Lutherans have believed that faith alone, an acceptance of God renewed
                  every day, ensures eternal salvation. The Catholic Church has long taught
                  that salvation comes from the sum total of faith and good works--that a life
                  of devotion and service on Earth earns the faithful the key to heaven.

                  The key language of today's Joint Declaration on the Doctrine of
                  Justification appears to give decisive weight to the Lutheran position on
                  salvation through faith, while embracing an ethic of earthly service
                  championed by Catholics.

                  "There are no winners and losers," said Augsburg Bishop Viktor Josef
                  Dammertz. "We are Christians of different backgrounds, but we are all on
                  the same path--seeking the truth of God."

                  Anderson, the American Lutheran leader, said of the protracted
                  negotiations in which he participated, "We realized we were not as far
                  apart as we thought, that we were just using different vocabularies."

                  Luther's teachings on "justification by faith" drew him a succession of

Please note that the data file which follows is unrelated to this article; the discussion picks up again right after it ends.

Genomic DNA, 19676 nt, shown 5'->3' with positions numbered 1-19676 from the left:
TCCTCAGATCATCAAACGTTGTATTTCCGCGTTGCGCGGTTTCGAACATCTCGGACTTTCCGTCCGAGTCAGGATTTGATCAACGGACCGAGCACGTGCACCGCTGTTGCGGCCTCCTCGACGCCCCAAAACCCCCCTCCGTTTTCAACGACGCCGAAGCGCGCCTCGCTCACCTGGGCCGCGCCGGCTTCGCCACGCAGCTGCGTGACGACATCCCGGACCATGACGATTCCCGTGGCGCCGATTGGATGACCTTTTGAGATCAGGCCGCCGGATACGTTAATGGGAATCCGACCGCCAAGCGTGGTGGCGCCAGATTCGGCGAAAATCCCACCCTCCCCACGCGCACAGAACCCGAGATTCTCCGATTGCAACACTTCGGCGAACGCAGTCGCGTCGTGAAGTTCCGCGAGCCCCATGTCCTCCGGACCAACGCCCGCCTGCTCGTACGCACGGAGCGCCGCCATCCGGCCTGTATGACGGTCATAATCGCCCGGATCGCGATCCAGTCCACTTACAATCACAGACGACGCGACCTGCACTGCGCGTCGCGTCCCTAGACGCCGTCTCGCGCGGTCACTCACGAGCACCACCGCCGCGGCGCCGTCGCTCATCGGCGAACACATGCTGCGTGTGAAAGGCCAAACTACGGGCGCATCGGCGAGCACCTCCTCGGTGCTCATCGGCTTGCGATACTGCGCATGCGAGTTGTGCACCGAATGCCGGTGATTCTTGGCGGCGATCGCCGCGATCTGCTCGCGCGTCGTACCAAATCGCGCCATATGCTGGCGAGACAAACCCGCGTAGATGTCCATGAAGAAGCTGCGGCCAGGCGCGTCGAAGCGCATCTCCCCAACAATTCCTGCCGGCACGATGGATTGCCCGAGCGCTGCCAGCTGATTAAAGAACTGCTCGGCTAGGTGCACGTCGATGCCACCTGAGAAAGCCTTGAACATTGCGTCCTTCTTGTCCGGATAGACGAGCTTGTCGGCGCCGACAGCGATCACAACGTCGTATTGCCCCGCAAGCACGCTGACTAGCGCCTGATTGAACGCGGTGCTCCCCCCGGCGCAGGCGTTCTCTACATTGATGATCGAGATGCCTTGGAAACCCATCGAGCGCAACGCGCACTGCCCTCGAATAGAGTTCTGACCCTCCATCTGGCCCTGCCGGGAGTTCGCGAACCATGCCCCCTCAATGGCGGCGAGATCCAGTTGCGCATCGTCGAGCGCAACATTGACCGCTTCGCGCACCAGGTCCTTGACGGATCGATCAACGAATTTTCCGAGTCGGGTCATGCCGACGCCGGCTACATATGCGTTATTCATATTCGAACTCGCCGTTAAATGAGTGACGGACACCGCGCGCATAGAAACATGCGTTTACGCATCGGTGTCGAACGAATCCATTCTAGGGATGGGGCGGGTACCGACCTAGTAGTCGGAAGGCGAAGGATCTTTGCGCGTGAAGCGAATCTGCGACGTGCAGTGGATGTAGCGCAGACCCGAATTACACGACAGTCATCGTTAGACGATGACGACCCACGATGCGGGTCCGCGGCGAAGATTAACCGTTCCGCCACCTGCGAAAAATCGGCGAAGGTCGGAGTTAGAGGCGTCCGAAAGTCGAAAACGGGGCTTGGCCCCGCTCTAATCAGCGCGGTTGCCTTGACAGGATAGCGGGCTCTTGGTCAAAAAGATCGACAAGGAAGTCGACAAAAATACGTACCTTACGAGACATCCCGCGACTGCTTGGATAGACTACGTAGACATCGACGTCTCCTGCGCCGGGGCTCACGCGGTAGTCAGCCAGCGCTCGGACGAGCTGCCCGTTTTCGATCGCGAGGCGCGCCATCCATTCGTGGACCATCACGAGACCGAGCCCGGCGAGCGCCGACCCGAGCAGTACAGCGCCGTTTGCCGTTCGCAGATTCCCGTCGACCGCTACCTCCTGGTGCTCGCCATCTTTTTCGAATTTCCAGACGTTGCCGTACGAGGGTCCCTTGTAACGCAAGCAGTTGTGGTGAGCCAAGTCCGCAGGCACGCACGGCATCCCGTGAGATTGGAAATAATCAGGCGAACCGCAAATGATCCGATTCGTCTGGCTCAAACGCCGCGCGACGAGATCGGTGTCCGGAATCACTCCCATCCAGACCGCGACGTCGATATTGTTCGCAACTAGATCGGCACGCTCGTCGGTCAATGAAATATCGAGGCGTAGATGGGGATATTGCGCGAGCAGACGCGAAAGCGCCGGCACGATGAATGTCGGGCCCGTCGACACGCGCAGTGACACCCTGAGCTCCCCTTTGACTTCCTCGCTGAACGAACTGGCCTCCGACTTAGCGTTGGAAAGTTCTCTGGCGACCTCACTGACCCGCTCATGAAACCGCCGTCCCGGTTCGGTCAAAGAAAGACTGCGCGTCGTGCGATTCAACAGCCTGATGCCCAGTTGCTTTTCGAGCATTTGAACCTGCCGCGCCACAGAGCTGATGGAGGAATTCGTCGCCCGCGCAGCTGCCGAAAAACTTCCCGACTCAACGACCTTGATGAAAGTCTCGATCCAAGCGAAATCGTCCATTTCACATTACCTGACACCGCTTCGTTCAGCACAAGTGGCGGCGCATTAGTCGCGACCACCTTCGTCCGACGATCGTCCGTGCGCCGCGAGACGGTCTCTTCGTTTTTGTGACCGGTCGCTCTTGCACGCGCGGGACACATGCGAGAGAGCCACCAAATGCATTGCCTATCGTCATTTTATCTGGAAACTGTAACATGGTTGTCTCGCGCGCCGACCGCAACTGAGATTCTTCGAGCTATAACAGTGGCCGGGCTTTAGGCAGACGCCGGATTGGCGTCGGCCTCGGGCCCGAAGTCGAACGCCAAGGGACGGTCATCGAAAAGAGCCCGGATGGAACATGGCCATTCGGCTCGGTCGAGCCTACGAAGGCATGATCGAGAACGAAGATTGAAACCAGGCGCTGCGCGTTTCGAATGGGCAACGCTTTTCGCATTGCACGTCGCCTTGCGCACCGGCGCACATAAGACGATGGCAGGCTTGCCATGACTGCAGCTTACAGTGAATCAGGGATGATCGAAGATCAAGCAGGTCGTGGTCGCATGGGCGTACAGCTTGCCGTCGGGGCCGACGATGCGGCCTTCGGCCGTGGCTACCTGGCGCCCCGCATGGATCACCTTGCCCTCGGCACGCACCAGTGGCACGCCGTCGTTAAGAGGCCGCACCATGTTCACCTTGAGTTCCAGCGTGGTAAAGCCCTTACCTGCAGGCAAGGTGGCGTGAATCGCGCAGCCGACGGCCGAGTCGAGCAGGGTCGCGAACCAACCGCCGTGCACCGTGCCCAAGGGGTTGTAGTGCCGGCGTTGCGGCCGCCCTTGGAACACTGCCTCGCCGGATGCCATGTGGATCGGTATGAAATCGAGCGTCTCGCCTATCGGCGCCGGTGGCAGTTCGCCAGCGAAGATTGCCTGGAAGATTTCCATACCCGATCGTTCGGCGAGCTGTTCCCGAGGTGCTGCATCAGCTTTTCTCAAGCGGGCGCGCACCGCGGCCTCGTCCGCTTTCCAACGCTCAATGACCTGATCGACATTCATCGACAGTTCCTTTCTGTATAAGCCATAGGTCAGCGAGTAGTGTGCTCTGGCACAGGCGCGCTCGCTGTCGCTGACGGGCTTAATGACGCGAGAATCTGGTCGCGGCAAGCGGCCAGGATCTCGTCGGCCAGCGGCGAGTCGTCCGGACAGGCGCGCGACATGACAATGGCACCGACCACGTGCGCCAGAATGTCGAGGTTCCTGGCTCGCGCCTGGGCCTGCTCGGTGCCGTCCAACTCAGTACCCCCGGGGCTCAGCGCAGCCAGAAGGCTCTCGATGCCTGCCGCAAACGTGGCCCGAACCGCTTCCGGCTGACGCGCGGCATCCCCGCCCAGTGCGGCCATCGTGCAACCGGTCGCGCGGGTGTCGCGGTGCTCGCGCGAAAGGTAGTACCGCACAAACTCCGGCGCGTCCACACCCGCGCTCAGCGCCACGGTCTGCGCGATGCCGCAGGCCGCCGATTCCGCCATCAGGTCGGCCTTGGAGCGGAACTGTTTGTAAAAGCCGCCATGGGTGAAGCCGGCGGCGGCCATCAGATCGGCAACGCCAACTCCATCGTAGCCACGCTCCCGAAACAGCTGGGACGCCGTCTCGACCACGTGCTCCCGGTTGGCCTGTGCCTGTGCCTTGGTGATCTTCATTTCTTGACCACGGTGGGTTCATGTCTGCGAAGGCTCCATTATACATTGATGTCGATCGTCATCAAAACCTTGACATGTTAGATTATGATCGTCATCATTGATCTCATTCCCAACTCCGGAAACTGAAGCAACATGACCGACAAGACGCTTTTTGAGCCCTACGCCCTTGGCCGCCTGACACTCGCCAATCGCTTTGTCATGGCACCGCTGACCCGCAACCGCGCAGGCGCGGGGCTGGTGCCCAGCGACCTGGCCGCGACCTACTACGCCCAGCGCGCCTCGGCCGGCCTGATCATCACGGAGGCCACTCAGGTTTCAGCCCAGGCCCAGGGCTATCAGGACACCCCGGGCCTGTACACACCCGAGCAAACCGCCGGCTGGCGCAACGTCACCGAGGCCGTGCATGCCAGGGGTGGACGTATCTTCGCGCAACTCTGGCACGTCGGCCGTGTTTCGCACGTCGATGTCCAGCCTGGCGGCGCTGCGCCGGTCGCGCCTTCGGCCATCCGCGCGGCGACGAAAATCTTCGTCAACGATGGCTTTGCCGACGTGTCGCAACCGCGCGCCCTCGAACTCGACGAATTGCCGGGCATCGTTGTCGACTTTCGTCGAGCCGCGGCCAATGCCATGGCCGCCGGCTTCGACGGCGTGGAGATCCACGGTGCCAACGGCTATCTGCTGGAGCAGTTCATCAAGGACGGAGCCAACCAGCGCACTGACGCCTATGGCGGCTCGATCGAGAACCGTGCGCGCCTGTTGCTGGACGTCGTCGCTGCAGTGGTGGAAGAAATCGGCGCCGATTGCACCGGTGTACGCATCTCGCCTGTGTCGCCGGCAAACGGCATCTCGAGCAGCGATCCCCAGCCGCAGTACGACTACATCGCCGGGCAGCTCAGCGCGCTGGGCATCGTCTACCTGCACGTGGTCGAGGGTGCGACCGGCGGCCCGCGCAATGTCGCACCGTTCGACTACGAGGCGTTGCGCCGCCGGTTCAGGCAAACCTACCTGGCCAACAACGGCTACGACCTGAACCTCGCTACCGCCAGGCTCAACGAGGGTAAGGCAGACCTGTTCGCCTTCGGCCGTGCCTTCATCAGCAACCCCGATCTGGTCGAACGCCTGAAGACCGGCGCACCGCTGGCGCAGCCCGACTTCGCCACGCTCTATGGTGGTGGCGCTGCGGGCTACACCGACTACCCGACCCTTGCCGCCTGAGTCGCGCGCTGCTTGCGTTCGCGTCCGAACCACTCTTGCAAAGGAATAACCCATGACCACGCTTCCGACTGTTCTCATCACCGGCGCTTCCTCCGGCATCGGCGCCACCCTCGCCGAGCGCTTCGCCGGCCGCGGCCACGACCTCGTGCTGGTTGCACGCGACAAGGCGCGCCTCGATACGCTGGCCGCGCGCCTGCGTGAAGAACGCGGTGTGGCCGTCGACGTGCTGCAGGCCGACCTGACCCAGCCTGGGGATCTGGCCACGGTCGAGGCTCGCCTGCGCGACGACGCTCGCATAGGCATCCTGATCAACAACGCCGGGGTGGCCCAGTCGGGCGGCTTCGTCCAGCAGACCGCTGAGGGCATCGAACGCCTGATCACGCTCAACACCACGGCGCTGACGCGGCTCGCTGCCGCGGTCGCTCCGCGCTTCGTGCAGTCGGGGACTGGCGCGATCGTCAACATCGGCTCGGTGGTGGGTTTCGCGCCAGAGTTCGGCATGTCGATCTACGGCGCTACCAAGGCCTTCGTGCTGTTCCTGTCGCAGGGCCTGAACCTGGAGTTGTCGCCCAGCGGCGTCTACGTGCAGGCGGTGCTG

ecclesiastical confrontations, denunciations and bans. Ever since the
                  1545-1563 Council of Trent, the Catholic Church's official condemnations
                  of Luther's teachings have stood on the books, as have Lutheran
                  condemnations of Catholicism's "justification by works."

                  Wars over the churches' influence and the murder and persecution of
                  Protestants and Catholics raged in Europe until the mid-17th century.
                  Among many Christians around the world who inherited the divisions,
                  bitterness and mutual suspicion still linger. With this accord, the official